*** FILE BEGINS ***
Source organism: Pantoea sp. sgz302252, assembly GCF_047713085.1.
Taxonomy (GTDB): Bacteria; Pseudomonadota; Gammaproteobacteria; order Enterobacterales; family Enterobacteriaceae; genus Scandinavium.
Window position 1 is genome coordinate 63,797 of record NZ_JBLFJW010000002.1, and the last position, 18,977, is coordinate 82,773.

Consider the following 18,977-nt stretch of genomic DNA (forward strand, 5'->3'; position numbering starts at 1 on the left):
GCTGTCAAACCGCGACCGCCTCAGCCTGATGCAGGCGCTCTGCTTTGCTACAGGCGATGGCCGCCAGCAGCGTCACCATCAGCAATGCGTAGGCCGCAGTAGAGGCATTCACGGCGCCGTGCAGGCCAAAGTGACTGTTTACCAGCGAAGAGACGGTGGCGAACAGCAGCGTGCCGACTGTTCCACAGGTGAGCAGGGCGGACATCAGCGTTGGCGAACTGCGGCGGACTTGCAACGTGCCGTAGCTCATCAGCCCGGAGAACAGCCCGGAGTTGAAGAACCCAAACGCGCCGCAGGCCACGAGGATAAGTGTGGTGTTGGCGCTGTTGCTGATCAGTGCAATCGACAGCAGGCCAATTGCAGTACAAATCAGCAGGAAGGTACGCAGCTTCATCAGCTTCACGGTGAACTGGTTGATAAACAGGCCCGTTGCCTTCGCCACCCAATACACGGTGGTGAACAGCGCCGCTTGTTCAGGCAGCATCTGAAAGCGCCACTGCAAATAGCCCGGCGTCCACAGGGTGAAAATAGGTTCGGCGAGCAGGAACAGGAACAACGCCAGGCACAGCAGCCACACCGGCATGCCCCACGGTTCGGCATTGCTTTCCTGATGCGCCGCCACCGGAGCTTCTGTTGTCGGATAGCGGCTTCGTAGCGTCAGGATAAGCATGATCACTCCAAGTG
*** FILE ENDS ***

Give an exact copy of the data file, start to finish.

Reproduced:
Source organism: Pantoea sp. sgz302252, assembly GCF_047713085.1.
Taxonomy (GTDB): Bacteria; Pseudomonadota; Gammaproteobacteria; order Enterobacterales; family Enterobacteriaceae; genus Scandinavium.
Window position 1 is genome coordinate 63,797 of record NZ_JBLFJW010000002.1, and the last position, 18,977, is coordinate 82,773.

Consider the following 18,977-nt stretch of genomic DNA (forward strand, 5'->3'; position numbering starts at 1 on the left):
GCTGTCAAACCGCGACCGCCTCAGCCTGATGCAGGCGCTCTGCTTTGCTACAGGCGATGGCCGCCAGCAGCGTCACCATCAGCAATGCGTAGGCCGCAGTAGAGGCATTCACGGCGCCGTGCAGGCCAAAGTGACTGTTTACCAGCGAAGAGACGGTGGCGAACAGCAGCGTGCCGACTGTTCCACAGGTGAGCAGGGCGGACATCAGCGTTGGCGAACTGCGGCGGACTTGCAACGTGCCGTAGCTCATCAGCCCGGAGAACAGCCCGGAGTTGAAGAACCCAAACGCGCCGCAGGCCACGAGGATAAGTGTGGTGTTGGCGCTGTTGCTGATCAGTGCAATCGACAGCAGGCCAATTGCAGTACAAATCAGCAGGAAGGTACGCAGCTTCATCAGCTTCACGGTGAACTGGTTGATAAACAGGCCCGTTGCCTTCGCCACCCAATACACGGTGGTGAACAGCGCCGCTTGTTCAGGCAGCATCTGAAAGCGCCACTGCAAATAGCCCGGCGTCCACAGGGTGAAAATAGGTTCGGCGAGCAGGAACAGGAACAACGCCAGGCACAGCAGCCACACCGGCATGCCCCACGGTTCGGCATTGCTTTCCTGATGCGCCGCCACCGGAGCTTCTGTTGTCGGATAGCGGCTTCGTAGCGTCAGGATAAGCATGATCACTCCAAGTG